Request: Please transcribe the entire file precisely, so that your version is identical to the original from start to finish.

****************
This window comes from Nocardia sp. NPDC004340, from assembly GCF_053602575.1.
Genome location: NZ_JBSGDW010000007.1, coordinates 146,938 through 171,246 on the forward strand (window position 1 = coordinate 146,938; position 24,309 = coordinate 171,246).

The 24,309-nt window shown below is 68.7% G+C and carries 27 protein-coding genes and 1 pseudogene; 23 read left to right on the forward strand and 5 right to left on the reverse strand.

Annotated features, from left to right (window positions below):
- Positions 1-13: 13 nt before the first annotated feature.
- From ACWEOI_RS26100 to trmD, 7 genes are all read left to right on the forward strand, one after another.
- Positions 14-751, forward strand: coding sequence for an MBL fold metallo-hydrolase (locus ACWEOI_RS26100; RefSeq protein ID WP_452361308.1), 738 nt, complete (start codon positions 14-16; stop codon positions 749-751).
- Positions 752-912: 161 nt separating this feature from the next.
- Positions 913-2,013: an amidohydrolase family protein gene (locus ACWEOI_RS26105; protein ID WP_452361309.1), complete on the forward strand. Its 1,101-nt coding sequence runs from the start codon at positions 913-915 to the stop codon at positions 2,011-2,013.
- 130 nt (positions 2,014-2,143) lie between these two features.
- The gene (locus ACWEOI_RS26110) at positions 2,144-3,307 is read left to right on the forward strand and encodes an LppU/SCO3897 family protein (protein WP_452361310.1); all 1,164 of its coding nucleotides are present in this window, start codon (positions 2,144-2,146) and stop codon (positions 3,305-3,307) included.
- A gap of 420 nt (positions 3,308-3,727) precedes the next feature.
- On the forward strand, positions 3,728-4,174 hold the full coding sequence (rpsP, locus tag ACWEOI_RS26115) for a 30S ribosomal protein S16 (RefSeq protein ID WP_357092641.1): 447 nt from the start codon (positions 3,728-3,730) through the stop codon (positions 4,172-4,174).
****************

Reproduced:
This window comes from Nocardia sp. NPDC004340, from assembly GCF_053602575.1.
Genome location: NZ_JBSGDW010000007.1, coordinates 146,938 through 171,246 on the forward strand (window position 1 = coordinate 146,938; position 24,309 = coordinate 171,246).

The 24,309-nt window shown below is 68.7% G+C and carries 27 protein-coding genes and 1 pseudogene; 23 read left to right on the forward strand and 5 right to left on the reverse strand.

Annotated features, from left to right (window positions below):
- Positions 1-13: 13 nt before the first annotated feature.
- From ACWEOI_RS26100 to trmD, 7 genes are all read left to right on the forward strand, one after another.
- Positions 14-751, forward strand: coding sequence for an MBL fold metallo-hydrolase (locus ACWEOI_RS26100; RefSeq protein ID WP_452361308.1), 738 nt, complete (start codon positions 14-16; stop codon positions 749-751).
- Positions 752-912: 161 nt separating this feature from the next.
- Positions 913-2,013: an amidohydrolase family protein gene (locus ACWEOI_RS26105; protein ID WP_452361309.1), complete on the forward strand. Its 1,101-nt coding sequence runs from the start codon at positions 913-915 to the stop codon at positions 2,011-2,013.
- 130 nt (positions 2,014-2,143) lie between these two features.
- The gene (locus ACWEOI_RS26110) at positions 2,144-3,307 is read left to right on the forward strand and encodes an LppU/SCO3897 family protein (protein WP_452361310.1); all 1,164 of its coding nucleotides are present in this window, start codon (positions 2,144-2,146) and stop codon (positions 3,305-3,307) included.
- A gap of 420 nt (positions 3,308-3,727) precedes the next feature.
- On the forward strand, positions 3,728-4,174 hold the full coding sequence (rpsP, locus tag ACWEOI_RS26115) for a 30S ribosomal protein S16 (RefSeq protein ID WP_357092641.1): 447 nt from the start codon (positions 3,728-3,730) through the stop codon (positions 4,172-4,174).